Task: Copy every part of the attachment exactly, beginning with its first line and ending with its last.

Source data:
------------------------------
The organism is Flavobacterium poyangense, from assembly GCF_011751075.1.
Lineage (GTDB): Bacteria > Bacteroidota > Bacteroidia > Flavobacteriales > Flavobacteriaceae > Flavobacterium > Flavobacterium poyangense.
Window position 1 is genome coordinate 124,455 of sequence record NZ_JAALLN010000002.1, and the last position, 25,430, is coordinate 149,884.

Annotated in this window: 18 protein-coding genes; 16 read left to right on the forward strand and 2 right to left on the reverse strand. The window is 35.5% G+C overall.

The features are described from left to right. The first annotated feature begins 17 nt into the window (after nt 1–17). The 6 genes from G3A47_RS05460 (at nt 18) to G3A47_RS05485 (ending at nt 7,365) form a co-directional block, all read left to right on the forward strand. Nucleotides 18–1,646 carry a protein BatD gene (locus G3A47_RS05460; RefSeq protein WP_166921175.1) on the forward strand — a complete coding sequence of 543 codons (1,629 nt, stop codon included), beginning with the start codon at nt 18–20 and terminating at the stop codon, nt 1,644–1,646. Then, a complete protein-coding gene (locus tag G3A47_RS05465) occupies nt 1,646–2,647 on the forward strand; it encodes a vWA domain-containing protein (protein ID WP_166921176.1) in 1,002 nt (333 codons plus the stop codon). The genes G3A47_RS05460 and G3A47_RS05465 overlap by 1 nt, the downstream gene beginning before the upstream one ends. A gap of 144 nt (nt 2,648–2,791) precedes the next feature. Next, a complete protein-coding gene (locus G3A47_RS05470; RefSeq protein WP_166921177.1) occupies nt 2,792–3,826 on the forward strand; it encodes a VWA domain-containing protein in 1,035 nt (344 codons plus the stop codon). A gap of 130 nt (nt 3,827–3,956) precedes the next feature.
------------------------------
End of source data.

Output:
The organism is Flavobacterium poyangense, from assembly GCF_011751075.1.
Lineage (GTDB): Bacteria > Bacteroidota > Bacteroidia > Flavobacteriales > Flavobacteriaceae > Flavobacterium > Flavobacterium poyangense.
Window position 1 is genome coordinate 124,455 of sequence record NZ_JAALLN010000002.1, and the last position, 25,430, is coordinate 149,884.

Annotated in this window: 18 protein-coding genes; 16 read left to right on the forward strand and 2 right to left on the reverse strand. The window is 35.5% G+C overall.

The features are described from left to right. The first annotated feature begins 17 nt into the window (after nt 1–17). The 6 genes from G3A47_RS05460 (at nt 18) to G3A47_RS05485 (ending at nt 7,365) form a co-directional block, all read left to right on the forward strand. Nucleotides 18–1,646 carry a protein BatD gene (locus G3A47_RS05460; RefSeq protein WP_166921175.1) on the forward strand — a complete coding sequence of 543 codons (1,629 nt, stop codon included), beginning with the start codon at nt 18–20 and terminating at the stop codon, nt 1,644–1,646. Then, a complete protein-coding gene (locus tag G3A47_RS05465) occupies nt 1,646–2,647 on the forward strand; it encodes a vWA domain-containing protein (protein ID WP_166921176.1) in 1,002 nt (333 codons plus the stop codon). The genes G3A47_RS05460 and G3A47_RS05465 overlap by 1 nt, the downstream gene beginning before the upstream one ends. A gap of 144 nt (nt 2,648–2,791) precedes the next feature. Next, a complete protein-coding gene (locus G3A47_RS05470; RefSeq protein WP_166921177.1) occupies nt 2,792–3,826 on the forward strand; it encodes a VWA domain-containing protein in 1,035 nt (344 codons plus the stop codon). A gap of 130 nt (nt 3,827–3,956) precedes the next feature.